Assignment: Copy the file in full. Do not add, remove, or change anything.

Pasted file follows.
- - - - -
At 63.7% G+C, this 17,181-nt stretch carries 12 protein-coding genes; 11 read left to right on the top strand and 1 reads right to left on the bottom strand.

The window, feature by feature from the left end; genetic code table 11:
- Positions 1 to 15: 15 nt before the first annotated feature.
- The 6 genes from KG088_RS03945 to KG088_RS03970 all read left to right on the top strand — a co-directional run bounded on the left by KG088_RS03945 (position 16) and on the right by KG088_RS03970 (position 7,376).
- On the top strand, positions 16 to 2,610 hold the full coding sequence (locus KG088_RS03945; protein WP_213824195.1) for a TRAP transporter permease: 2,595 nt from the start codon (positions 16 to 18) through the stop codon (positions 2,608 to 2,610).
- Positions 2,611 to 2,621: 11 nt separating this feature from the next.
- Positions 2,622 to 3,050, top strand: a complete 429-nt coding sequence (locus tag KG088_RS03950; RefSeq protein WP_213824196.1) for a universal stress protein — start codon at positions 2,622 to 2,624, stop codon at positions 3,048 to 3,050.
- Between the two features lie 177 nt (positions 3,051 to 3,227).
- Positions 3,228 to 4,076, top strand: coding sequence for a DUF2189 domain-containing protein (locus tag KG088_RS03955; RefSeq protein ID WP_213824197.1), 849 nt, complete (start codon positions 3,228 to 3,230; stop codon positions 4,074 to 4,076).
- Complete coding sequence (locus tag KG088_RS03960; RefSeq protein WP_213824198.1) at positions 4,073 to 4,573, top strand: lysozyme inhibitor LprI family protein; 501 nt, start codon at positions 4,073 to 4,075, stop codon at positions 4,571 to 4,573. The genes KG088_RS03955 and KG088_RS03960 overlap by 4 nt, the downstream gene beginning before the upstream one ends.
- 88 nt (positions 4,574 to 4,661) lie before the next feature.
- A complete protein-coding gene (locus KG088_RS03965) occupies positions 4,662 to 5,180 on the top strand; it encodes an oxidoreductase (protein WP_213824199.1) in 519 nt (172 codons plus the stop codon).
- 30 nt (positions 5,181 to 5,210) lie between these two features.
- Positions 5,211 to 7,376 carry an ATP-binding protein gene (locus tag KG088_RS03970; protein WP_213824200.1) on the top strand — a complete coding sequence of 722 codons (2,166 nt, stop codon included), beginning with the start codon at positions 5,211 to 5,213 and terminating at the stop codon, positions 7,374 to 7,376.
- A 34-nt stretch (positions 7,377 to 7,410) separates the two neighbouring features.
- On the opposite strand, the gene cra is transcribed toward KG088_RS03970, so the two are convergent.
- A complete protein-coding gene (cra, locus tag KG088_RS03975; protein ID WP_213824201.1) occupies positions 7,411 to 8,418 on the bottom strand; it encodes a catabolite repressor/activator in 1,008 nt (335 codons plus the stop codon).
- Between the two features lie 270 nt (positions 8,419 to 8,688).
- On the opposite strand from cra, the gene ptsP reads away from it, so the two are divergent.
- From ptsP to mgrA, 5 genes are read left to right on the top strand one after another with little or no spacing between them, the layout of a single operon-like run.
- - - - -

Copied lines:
At 63.7% G+C, this 17,181-nt stretch carries 12 protein-coding genes; 11 read left to right on the top strand and 1 reads right to left on the bottom strand.

The window, feature by feature from the left end; genetic code table 11:
- Positions 1 to 15: 15 nt before the first annotated feature.
- The 6 genes from KG088_RS03945 to KG088_RS03970 all read left to right on the top strand — a co-directional run bounded on the left by KG088_RS03945 (position 16) and on the right by KG088_RS03970 (position 7,376).
- On the top strand, positions 16 to 2,610 hold the full coding sequence (locus KG088_RS03945; protein WP_213824195.1) for a TRAP transporter permease: 2,595 nt from the start codon (positions 16 to 18) through the stop codon (positions 2,608 to 2,610).
- Positions 2,611 to 2,621: 11 nt separating this feature from the next.
- Positions 2,622 to 3,050, top strand: a complete 429-nt coding sequence (locus tag KG088_RS03950; RefSeq protein WP_213824196.1) for a universal stress protein — start codon at positions 2,622 to 2,624, stop codon at positions 3,048 to 3,050.
- Between the two features lie 177 nt (positions 3,051 to 3,227).
- Positions 3,228 to 4,076, top strand: coding sequence for a DUF2189 domain-containing protein (locus tag KG088_RS03955; RefSeq protein ID WP_213824197.1), 849 nt, complete (start codon positions 3,228 to 3,230; stop codon positions 4,074 to 4,076).
- Complete coding sequence (locus tag KG088_RS03960; RefSeq protein WP_213824198.1) at positions 4,073 to 4,573, top strand: lysozyme inhibitor LprI family protein; 501 nt, start codon at positions 4,073 to 4,075, stop codon at positions 4,571 to 4,573. The genes KG088_RS03955 and KG088_RS03960 overlap by 4 nt, the downstream gene beginning before the upstream one ends.
- 88 nt (positions 4,574 to 4,661) lie before the next feature.
- A complete protein-coding gene (locus KG088_RS03965) occupies positions 4,662 to 5,180 on the top strand; it encodes an oxidoreductase (protein WP_213824199.1) in 519 nt (172 codons plus the stop codon).
- 30 nt (positions 5,181 to 5,210) lie between these two features.
- Positions 5,211 to 7,376 carry an ATP-binding protein gene (locus tag KG088_RS03970; protein WP_213824200.1) on the top strand — a complete coding sequence of 722 codons (2,166 nt, stop codon included), beginning with the start codon at positions 5,211 to 5,213 and terminating at the stop codon, positions 7,374 to 7,376.
- A 34-nt stretch (positions 7,377 to 7,410) separates the two neighbouring features.
- On the opposite strand, the gene cra is transcribed toward KG088_RS03970, so the two are convergent.
- A complete protein-coding gene (cra, locus tag KG088_RS03975; protein ID WP_213824201.1) occupies positions 7,411 to 8,418 on the bottom strand; it encodes a catabolite repressor/activator in 1,008 nt (335 codons plus the stop codon).
- Between the two features lie 270 nt (positions 8,419 to 8,688).
- On the opposite strand from cra, the gene ptsP reads away from it, so the two are divergent.
- From ptsP to mgrA, 5 genes are read left to right on the top strand one after another with little or no spacing between them, the layout of a single operon-like run.